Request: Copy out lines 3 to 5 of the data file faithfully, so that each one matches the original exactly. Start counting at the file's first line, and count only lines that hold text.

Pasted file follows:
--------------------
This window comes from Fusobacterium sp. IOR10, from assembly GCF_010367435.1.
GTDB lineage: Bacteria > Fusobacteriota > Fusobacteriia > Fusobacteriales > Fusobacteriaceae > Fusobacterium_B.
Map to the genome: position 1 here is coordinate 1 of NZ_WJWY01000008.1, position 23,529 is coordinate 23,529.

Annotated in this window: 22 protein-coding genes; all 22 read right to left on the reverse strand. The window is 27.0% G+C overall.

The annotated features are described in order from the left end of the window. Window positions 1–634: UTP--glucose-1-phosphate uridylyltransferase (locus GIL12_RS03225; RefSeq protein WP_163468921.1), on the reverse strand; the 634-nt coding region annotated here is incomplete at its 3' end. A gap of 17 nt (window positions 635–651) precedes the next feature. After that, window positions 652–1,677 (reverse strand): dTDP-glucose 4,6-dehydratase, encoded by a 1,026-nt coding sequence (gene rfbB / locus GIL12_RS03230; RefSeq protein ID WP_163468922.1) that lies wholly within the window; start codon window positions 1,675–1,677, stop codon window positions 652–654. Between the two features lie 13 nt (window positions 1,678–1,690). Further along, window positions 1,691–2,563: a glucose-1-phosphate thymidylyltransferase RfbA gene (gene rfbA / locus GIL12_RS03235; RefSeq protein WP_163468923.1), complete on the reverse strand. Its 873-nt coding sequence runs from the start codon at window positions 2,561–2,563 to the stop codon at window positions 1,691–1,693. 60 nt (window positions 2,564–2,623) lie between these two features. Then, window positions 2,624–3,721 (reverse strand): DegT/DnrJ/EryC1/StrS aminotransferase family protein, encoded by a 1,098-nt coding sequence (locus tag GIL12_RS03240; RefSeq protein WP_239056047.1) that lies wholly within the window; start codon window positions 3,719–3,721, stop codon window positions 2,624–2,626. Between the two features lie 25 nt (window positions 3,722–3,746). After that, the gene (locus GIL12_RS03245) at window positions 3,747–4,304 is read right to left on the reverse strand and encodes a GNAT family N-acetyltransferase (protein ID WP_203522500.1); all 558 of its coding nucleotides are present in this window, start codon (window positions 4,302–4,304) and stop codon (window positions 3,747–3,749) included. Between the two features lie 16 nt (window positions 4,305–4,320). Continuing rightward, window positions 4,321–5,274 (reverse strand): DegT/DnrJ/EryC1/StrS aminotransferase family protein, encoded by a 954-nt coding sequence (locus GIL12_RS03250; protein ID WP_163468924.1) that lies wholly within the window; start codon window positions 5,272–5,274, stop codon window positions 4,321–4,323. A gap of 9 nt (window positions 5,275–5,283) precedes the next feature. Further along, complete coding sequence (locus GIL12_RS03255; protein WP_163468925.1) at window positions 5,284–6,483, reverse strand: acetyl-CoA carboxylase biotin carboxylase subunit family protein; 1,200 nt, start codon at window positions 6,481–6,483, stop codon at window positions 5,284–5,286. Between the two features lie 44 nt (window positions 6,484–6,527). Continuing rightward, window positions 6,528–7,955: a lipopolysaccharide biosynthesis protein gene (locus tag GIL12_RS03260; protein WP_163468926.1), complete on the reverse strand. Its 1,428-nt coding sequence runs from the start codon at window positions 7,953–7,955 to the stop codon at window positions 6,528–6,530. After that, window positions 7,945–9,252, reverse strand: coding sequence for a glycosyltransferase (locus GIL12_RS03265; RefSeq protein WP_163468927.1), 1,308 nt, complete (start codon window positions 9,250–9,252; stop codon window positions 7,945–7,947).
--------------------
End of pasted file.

Map to the genome: position 1 here is coordinate 1 of NZ_WJWY01000008.1, position 23,529 is coordinate 23,529.

Annotated in this window: 22 protein-coding genes; all 22 read right to left on the reverse strand. The window is 27.0% G+C overall.

The annotated features are described in order from the left end of the window. Window positions 1–634: UTP--glucose-1-phosphate uridylyltransferase (locus GIL12_RS03225; RefSeq protein WP_163468921.1), on the reverse strand; the 634-nt coding region annotated here is incomplete at its 3' end. A gap of 17 nt (window positions 635–651) precedes the next feature. After that, window positions 652–1,677 (reverse strand): dTDP-glucose 4,6-dehydratase, encoded by a 1,026-nt coding sequence (gene rfbB / locus GIL12_RS03230; RefSeq protein ID WP_163468922.1) that lies wholly within the window; start codon window positions 1,675–1,677, stop codon window positions 652–654. Between the two features lie 13 nt (window positions 1,678–1,690). Further along, window positions 1,691–2,563: a glucose-1-phosphate thymidylyltransferase RfbA gene (gene rfbA / locus GIL12_RS03235; RefSeq protein WP_163468923.1), complete on the reverse strand. Its 873-nt coding sequence runs from the start codon at window positions 2,561–2,563 to the stop codon at window positions 1,691–1,693. 60 nt (window positions 2,564–2,623) lie between these two features. Then, window positions 2,624–3,721 (reverse strand): DegT/DnrJ/EryC1/StrS aminotransferase family protein, encoded by a 1,098-nt coding sequence (locus tag GIL12_RS03240; RefSeq protein WP_239056047.1) that lies wholly within the window; start codon window positions 3,719–3,721, stop codon window positions 2,624–2,626. Between the two features lie 25 nt (window positions 3,722–3,746). After that, the gene (locus GIL12_RS03245) at window positions 3,747–4,304 is read right to left on the reverse strand and encodes a GNAT family N-acetyltransferase (protein ID WP_203522500.1); all 558 of its coding nucleotides are present in this window, start codon (window positions 4,302–4,304) and stop codon (window positions 3,747–3,749) included. Between the two features lie 16 nt (window positions 4,305–4,320). Continuing rightward, window positions 4,321–5,274 (reverse strand): DegT/DnrJ/EryC1/StrS aminotransferase family protein, encoded by a 954-nt coding sequence (locus GIL12_RS03250; protein ID WP_163468924.1) that lies wholly within the window; start codon window positions 5,272–5,274, stop codon window positions 4,321–4,323. A gap of 9 nt (window positions 5,275–5,283) precedes the next feature. Further along, complete coding sequence (locus GIL12_RS03255; protein WP_163468925.1) at window positions 5,284–6,483, reverse strand: acetyl-CoA carboxylase biotin carboxylase subunit family protein; 1,200 nt, start codon at window positions 6,481–6,483, stop codon at window positions 5,284–5,286. Between the two features lie 44 nt (window positions 6,484–6,527). Continuing rightward, window positions 6,528–7,955: a lipopolysaccharide biosynthesis protein gene (locus tag GIL12_RS03260; protein WP_163468926.1), complete on the reverse strand. Its 1,428-nt coding sequence runs from the start codon at window positions 7,953–7,955 to the stop codon at window positions 6,528–6,530. After that, window positions 7,945–9,252, reverse strand: coding sequence for a glycosyltransferase (locus GIL12_RS03265; RefSeq protein WP_163468927.1), 1,308 nt, complete (start codon window positions 9,250–9,252; stop codon window positions 7,945–7,947).